Mom Brands Becomes Just Another Part of a Big Company

bowl of healthy corn flakes...

Don’t look now, but your “shopping list” of choices at the grocery market has gotten a little bit smaller.

Post Holdings (POST) — the packaged foods conglomerate responsible for such cereal offerings as Grape Nuts, Honeycomb and Honey Bunches of Oats — expanded its portfolio by one more cereal brand last month. Its $1.15 billion purchase of privately owned cereal maker Mom Brands ended the 95-year history of one of Minnesota’s oldest family-owned companies, and one of the rising stars of the natural foods movement.

New World Order (of Food)

Not everyone’s thrilled with this development. Last week, a coalition of consumer advocates groups urged the Federal Trade Commission and states’ attorneys general to investigate this merger, arguing that if Post is allowed to swallow Mom, “the four largest firms [will sell] nearly 90 percent of all cereal” in the U.S. The situation’s even worse than that, though.

Currently, just 10 big food companies (collectively, let’s just call them “Big Food”) own essentially all the brands of soda, cereal, cookies, crackers, soaps, shampoo, cosmetics and cat food — really, everything you buy at the grocery store in an ordinary week. Their names:

  • Coca-Cola (KO).
  • General Mills (GIS).
  • Johnson & Johnson (JNJ).
  • Kraft (KRFT).
  • Kellogg (K).
  • Mars.
  • Nestle (NSRGF)
  • Unilever (UL).
  • PepsiCo (PEP).
  • Procter & Gamble (PG).

As for Post, even after gobbling up Mom Brands last month — and Michael Foods (eggs derivatives) last year and Hearthside Foods (organic cereal and granola), Dakota Growers (private-label pasta), Attune Foods (organic cereal) and Premier Nutrition (protein bars and liquid vitamin supplements) the year before that — it still doesn’t make it into the 10 Big Food companies. Post’s $3.2 billion in trailing sales are barely a fifth of what Kellogg sells in a year, and less than a fifth of what General Mills grosses (according to data from S&P Capital IQ). Adding Mom to the mix will push Post up to about $4 billion.

Mom Was One Sharp Cookie at the Grocery Store

Despite its small size, “Mom” (which adopted this family-friendly moniker in 2012 — perhaps realizing that its old name, “Malt-O-Meal” sounded a bit too 1920s), had been a bit of a thorn in the side of Big Food. Mom’s claim to fame, you see, was putting out “look-alike” cereals that stole sales from larger cereal makers. For example:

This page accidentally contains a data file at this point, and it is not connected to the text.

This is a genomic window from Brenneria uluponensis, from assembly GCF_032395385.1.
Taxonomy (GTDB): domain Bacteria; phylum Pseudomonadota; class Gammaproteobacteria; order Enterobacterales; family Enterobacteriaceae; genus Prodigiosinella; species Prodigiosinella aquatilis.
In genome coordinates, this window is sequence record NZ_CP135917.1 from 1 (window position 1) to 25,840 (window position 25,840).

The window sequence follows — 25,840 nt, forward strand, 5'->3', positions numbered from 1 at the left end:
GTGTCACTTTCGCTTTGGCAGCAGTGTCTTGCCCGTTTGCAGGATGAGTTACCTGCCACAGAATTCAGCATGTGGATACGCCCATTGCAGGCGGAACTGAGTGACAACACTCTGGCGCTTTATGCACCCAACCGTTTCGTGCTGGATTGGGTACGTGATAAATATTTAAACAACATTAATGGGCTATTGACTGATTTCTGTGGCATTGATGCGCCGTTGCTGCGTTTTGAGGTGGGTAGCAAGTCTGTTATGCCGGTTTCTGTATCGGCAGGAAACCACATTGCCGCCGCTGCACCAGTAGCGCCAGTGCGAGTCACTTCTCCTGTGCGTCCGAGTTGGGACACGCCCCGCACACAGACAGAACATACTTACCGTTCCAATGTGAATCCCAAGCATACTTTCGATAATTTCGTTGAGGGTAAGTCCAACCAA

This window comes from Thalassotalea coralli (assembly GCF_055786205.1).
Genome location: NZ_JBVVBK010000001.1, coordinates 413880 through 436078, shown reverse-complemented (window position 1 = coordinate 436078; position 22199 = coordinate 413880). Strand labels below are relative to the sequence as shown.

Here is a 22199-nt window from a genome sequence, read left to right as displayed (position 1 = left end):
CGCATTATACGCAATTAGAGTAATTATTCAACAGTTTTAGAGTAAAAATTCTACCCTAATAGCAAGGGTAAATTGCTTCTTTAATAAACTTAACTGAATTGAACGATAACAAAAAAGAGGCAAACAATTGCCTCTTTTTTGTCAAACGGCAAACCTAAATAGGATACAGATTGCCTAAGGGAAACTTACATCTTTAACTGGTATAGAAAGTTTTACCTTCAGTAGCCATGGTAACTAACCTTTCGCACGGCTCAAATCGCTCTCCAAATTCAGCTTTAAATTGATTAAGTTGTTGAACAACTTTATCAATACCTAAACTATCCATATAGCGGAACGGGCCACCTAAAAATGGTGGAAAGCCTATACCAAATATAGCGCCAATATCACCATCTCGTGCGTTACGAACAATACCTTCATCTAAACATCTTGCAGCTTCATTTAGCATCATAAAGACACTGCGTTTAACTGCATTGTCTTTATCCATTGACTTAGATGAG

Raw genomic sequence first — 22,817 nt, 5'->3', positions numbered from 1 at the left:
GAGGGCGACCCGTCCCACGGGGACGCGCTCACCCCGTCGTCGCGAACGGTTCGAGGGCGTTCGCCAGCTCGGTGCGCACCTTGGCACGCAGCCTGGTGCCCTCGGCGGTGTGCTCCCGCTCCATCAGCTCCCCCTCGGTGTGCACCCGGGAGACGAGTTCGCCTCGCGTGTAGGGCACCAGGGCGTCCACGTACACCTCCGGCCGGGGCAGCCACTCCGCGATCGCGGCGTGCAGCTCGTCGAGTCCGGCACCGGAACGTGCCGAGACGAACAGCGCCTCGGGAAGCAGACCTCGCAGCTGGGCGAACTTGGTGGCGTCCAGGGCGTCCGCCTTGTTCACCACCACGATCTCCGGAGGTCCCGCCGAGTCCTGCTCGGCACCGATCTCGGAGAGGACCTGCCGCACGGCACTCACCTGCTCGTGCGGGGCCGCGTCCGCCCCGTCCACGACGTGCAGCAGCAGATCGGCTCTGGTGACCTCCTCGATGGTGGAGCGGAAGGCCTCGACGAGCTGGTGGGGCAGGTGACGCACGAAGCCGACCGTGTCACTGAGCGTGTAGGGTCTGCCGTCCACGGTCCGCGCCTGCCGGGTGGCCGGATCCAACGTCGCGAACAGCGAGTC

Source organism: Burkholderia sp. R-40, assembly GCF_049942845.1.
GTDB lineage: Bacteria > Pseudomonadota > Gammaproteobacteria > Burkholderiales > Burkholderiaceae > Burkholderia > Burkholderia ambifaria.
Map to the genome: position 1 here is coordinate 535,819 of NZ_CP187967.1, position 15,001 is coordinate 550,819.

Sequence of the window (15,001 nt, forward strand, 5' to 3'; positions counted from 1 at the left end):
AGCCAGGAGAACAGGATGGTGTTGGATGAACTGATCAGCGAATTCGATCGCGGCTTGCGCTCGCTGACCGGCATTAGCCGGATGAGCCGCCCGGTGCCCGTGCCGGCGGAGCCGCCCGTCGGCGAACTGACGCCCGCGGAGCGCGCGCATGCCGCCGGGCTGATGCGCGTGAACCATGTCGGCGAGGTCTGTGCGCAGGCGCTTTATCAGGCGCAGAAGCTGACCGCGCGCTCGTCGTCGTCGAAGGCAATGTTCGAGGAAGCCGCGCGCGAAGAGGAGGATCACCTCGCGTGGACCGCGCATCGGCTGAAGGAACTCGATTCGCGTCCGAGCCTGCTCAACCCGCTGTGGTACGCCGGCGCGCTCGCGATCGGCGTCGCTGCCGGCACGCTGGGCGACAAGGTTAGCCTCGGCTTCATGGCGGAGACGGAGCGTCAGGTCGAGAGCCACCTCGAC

• Kellogg’s Frosted Mini-Wheats became Mom’s “Sweetened Wheat-fuls.”
  • General Mills’ Cinnamon Toast Crunch met its match in Mom’s “Toasted Cinnamon Squares.”
  • And Kellogg’s Froot Loops were beset by Mom’s “Tootie Fruities” — a cereal that Mom’s hometown newspaper, the Minneapolis Star Tribune, called a “dead ringer” for the kid favorite.

Worse, by eschewing most advertising and relying on word of mouth to sell its products, Mom kep prices far below the industry average for boxed cereal. At our local Kroger (KR), for example, Mom’s cereals could often be found selling for less than $2 a box, and sometimes for less than a dollar!

And adding PR insult to financial injury, every box of cereal sold came with Mom’s “Simple Goodness” boast, that it contained “no artificial preservatives, high fructose corn syrup or hydrogenated oil” — and was produced “using renewable wind energy.”

Result: In no time at all, Mom’s transformed itself into “the leader in the [cold] cereal value segment” (according to Post’s own press release announcing the deal), controlling an 18 percent market share nationwide, selling $760 million worth of cereal a year and bringing in roughly $120 million in earnings before interest, taxes, depreciation and amortization annually. All of which put Mom’s squarely in Post Holding’s crosshairs.

Wave Goodbye to Mom

Announcing the acquisition last month, Post CEO Rob Vitale highlighted the merger as ending “a century of spirited rivalry between Mom Brands and Post.” Henceforth, Post says it will be “combining our strengths” — but it will also be cutting costs.

Elaborating on the financial details that will follow the merger, Post noted that it hopes to help pay for its $1.15 billion acquisition by squeezing out “$50 million in run-rate cost synergies” from Mom Brands. These could include savings on:

  • “Infrastructure rationalization” (closing factories and laying off production workers).
  • “Shared administrative services” (laying off office workers).
  • “Improved leverage within the combined sales force” (laying off salespeople).

Real moms can only hope that Post will stop there, and not proceed to cutting any “costs” that went into making Mom Brands a quality product in the first place. Post says it will merge Mom Brands into its Post Foods division. But Post did not say if this might entail other cost cutting (doing away with purchases of renewable energy, for example).

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